From Cecilia FabosBecker
In 1742 Richard Woods (1), gentleman of Augusta, secured a 595 acre tract in the forks of the James in the southeastern corner of Borden's Grant, just south of modern Legington.'
In 1750 we find that
"15 March, 1757, Augusta County Court: Richard Woods, gentleman and Elizabeth of Augusta to SON-IN-LAW, Richard Wood(s--both ways in related records) for 25 pounds, 195 Acres in Forks of James where Richard, grantor, now liveth; corner in Borden's Patent Line by James Davis; corner PETER WALLACE; corner Richard Wood."
A few years later soninlaw Richard Woods, now identified as "of Albemarle, merchant, sold this parcel to Peter Wallace of Augusta.
"3. 1760, 18 November, Augusta County Court: Richard Woods of Albemarle, merchant, to PETER WALLACE in Augusta, farmer, for 60 pounds, 195 Acres [same acreage as the parcel in 1757!] in Forks of James; corner in Borden's Patent Line by James Davies' field; corner PETER WALLACE's other land; corner Richard Woods, gentleman. Deed delivered by Capt. Samuel Lapsley." </blockquote>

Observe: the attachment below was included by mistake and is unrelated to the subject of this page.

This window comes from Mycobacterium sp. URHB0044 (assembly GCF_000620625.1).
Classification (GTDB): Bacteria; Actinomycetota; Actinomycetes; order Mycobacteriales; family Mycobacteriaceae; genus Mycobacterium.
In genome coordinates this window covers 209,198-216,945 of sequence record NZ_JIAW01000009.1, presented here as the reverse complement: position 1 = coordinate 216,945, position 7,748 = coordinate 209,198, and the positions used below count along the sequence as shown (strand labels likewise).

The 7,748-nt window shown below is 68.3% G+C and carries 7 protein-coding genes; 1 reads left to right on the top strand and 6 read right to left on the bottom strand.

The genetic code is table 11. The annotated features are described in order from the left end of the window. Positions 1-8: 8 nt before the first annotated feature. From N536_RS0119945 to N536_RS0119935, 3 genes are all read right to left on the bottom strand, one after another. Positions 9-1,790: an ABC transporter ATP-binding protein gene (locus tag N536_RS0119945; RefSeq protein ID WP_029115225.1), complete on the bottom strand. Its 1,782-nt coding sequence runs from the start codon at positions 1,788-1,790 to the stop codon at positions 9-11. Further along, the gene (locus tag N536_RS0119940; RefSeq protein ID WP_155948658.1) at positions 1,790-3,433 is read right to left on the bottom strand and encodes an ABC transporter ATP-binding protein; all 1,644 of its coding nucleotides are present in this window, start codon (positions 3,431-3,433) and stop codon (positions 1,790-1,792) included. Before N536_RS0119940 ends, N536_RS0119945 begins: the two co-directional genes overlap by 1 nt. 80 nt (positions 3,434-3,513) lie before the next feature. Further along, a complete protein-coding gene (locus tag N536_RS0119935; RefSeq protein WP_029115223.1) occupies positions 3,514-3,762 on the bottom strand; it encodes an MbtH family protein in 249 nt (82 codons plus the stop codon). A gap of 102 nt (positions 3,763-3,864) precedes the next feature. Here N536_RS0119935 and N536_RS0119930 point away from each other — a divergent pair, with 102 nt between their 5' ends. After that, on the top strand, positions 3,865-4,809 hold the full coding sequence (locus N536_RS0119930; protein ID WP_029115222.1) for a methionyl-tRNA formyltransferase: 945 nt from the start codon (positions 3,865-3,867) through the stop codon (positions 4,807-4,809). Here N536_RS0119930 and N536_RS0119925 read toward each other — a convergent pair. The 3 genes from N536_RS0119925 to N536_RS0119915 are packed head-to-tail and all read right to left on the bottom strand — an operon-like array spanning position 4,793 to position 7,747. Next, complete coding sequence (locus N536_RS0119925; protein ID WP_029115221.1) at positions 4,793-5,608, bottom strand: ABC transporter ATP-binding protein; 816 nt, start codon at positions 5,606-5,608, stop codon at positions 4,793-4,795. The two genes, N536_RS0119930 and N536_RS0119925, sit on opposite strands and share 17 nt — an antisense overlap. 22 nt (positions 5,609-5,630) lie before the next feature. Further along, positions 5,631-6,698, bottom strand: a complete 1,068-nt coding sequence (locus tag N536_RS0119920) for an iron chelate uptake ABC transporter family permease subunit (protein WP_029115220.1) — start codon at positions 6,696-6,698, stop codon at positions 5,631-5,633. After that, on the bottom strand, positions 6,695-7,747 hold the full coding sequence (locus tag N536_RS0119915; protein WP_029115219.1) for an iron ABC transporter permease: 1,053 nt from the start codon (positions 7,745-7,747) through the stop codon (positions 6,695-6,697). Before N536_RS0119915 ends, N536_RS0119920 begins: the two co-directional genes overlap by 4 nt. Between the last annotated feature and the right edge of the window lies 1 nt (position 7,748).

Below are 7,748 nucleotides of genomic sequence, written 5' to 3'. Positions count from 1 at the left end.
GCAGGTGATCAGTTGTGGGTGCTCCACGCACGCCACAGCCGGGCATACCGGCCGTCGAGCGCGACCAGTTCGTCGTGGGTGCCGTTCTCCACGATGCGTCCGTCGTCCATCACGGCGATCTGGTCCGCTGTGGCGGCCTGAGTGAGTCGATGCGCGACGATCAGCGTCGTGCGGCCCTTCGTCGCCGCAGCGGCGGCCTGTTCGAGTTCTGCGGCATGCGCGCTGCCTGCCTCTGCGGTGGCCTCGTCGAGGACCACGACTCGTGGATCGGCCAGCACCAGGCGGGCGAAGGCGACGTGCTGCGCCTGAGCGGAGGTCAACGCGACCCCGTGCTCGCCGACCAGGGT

Between the original land acquisition by Richard Woods (1) and its sale to Richard Woods (19) a debt recovery lawsuit was filed, summarized by FabosBecker as:
"August, 1750 August County Court: (lawsuit of Smith vs. several members of Woods family related to old debts in Pennsylvania from 1733-38) accounts of credits: 1735--June 26, credit by 36 (schillings) discounted with HIS SON, RICHARD, by Michael Woods."
Michael Woods settled in Albermarle County by 1737. His will identifies several children, but does not include a Richard. Its possible that Richard was unintentionally left out of the will, but its more likely that Michael (1) did not have a son Richard. This implies that there is another Michael Woods in the area at an early date, and that that Richard (1) is in fact his son.
What is the relationship between Michael (1) and this otherwize unidentified Michael Woods?